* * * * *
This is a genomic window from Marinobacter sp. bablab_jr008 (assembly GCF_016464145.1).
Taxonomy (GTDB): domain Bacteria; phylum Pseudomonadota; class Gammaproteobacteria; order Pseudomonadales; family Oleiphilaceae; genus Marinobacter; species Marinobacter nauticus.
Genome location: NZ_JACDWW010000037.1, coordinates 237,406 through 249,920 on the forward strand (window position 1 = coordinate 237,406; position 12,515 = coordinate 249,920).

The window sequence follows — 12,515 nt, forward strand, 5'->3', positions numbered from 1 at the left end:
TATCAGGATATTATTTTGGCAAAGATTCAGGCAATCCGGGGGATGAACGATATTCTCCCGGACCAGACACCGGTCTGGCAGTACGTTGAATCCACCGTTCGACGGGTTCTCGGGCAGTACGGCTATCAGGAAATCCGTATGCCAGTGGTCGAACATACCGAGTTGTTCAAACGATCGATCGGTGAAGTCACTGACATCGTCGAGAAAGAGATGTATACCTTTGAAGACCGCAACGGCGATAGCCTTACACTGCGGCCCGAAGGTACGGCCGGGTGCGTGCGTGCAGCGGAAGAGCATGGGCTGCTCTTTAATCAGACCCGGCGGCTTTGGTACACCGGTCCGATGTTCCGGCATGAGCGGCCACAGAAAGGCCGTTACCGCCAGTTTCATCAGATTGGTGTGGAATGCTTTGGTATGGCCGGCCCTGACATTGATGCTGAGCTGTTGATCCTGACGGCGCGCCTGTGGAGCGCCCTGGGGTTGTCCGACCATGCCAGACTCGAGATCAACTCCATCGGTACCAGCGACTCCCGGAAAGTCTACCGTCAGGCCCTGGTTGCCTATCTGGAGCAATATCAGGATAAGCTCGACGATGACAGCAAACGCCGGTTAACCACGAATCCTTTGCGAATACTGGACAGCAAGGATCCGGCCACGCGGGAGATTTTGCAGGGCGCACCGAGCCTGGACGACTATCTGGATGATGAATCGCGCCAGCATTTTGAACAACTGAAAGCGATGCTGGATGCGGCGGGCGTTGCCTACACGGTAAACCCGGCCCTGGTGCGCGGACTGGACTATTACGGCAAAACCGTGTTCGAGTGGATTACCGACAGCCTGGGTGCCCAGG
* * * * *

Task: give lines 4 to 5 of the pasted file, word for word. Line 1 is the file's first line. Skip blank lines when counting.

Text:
The window sequence follows — 12,515 nt, forward strand, 5'->3', positions numbered from 1 at the left end:
TATCAGGATATTATTTTGGCAAAGATTCAGGCAATCCGGGGGATGAACGATATTCTCCCGGACCAGACACCGGTCTGGCAGTACGTTGAATCCACCGTTCGACGGGTTCTCGGGCAGTACGGCTATCAGGAAATCCGTATGCCAGTGGTCGAACATACCGAGTTGTTCAAACGATCGATCGGTGAAGTCACTGACATCGTCGAGAAAGAGATGTATACCTTTGAAGACCGCAACGGCGATAGCCTTACACTGCGGCCCGAAGGTACGGCCGGGTGCGTGCGTGCAGCGGAAGAGCATGGGCTGCTCTTTAATCAGACCCGGCGGCTTTGGTACACCGGTCCGATGTTCCGGCATGAGCGGCCACAGAAAGGCCGTTACCGCCAGTTTCATCAGATTGGTGTGGAATGCTTTGGTATGGCCGGCCCTGACATTGATGCTGAGCTGTTGATCCTGACGGCGCGCCTGTGGAGCGCCCTGGGGTTGTCCGACCATGCCAGACTCGAGATCAACTCCATCGGTACCAGCGACTCCCGGAAAGTCTACCGTCAGGCCCTGGTTGCCTATCTGGAGCAATATCAGGATAAGCTCGACGATGACAGCAAACGCCGGTTAACCACGAATCCTTTGCGAATACTGGACAGCAAGGATCCGGCCACGCGGGAGATTTTGCAGGGCGCACCGAGCCTGGACGACTATCTGGATGATGAATCGCGCCAGCATTTTGAACAACTGAAAGCGATGCTGGATGCGGCGGGCGTTGCCTACACGGTAAACCCGGCCCTGGTGCGCGGACTGGACTATTACGGCAAAACCGTGTTCGAGTGGATTACCGACAGCCTGGGTGCCCAGG